Internet Cafe Jersey City [Cybercafe]

Internet Cafe Jersey City

May 10, 2015
Inspiring internet cafe

mason.JPGLynn Ischay, The Plain DealerCuyahoga County Prosecutor Bill Mason points out the three major players in a criminal investigation of Internet cafes in Cuyahoga County.

CLEVELAND, Ohio — The Cuyahoga County Prosecutor's Office has charged the owners and distributors of a software system used in Internet sweepstakes cafes with racketeering, money laundering and illegal gambling and sent letters to all 50 caf operators in the county ordering them to shutter their businesses immediately.

Ten people and seven businesses are listed in the indictment, including a New Jersey-based company called VS2 Worldwide Communications, which supplied the game system to 18 of the cafes in Cuyahoga County.

Prosecutor Bill Mason said at a news conference Wednesday that sweepstakes cafes are illegal gambling businesses.

"You have to pay to play, players have no influence over the outcome of the game, and the player receives a prize or something of value when they complete it, " he said.

Mason said VS2 collected more than $48 million in the last four years, an amount that represents 25 percent of the money brought in by the 18 cafes.

Three owners of VS2, Phillip Cornick, 47, of Jackson, N.J.; Edward Kaba, 45, of Toms River, N.J.; and Richard Upchurch, 56, of Ramseur, N.C., were arrested Wednesday morning by members of the U.S. Marshal's Service. The men are accused in the indictment of using various bank accounts, including one in Ukraine, to launder money.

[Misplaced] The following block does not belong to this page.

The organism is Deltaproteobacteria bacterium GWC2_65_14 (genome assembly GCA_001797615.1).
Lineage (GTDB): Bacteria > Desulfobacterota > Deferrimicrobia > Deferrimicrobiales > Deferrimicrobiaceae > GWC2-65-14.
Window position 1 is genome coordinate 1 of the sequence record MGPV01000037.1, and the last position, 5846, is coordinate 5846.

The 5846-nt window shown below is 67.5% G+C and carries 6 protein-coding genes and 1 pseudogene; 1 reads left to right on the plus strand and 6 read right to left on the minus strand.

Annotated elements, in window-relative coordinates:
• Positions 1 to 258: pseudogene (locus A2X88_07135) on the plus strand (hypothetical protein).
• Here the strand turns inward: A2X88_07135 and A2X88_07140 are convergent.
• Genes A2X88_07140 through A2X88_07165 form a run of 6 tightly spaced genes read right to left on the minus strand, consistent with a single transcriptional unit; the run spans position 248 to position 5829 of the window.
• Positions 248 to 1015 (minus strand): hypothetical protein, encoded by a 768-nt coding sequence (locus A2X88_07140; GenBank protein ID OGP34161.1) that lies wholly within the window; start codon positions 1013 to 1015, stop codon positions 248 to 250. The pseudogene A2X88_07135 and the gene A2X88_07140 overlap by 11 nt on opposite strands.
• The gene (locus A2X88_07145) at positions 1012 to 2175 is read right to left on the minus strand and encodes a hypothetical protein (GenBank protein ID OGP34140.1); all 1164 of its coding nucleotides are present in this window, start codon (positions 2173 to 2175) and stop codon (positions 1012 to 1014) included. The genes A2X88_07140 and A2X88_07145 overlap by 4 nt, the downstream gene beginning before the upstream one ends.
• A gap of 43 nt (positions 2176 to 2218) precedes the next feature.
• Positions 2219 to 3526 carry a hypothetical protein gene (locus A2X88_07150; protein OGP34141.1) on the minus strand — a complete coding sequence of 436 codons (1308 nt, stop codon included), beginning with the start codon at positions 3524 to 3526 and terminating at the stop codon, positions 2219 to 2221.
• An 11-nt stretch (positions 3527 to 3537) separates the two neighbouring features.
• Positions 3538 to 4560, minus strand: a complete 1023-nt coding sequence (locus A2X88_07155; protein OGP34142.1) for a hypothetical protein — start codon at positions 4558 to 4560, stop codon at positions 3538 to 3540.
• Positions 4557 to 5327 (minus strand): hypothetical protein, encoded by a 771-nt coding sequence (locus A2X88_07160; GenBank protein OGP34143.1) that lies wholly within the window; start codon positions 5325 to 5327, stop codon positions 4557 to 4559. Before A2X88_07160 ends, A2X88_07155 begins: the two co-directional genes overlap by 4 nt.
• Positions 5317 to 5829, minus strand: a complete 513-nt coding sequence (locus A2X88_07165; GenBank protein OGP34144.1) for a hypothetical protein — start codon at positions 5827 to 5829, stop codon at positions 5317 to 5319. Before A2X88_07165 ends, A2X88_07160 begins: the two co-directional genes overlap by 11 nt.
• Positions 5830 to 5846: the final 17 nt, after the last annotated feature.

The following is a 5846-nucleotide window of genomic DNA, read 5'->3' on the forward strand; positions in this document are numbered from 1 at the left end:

The other seven people who were indicted are Ohioans who distributed equipment to cafes on behalf of VS2.

Parma Heights police and the Ohio Investigative Unit of the Ohio Department of Public Safety were joined by the U.S. Secret Service in the investigation of VS2 after discovering that the agencies were conducting separate probes.

Mason said there are no plans to prosecute people who played at the cafes or the operators, many of whom received permits from host cities before they opened. And no charges have been filed against owners of seven other sweepstakes software systems used by cafes in the county.

Sweepstakes cafes are typically businesses where people buy Internet time or phone cards and receive points that allow them to use computer terminals to play games that look and sound much like slot and video poker machines found in gambling casinos. Players who win are paid in cash.

Cafe owners have argued that their customers use computer terminals to determine whether they have won a prize and that sweepstakes are similar to games offered by fast food franchises.

This confusion and a lack of legal guidance has allowed cafes to proliferate. The city of Cleveland, for example, has successfully prosecuted a number of owners and operators of sweepstakes cafes while other establishments remained open.

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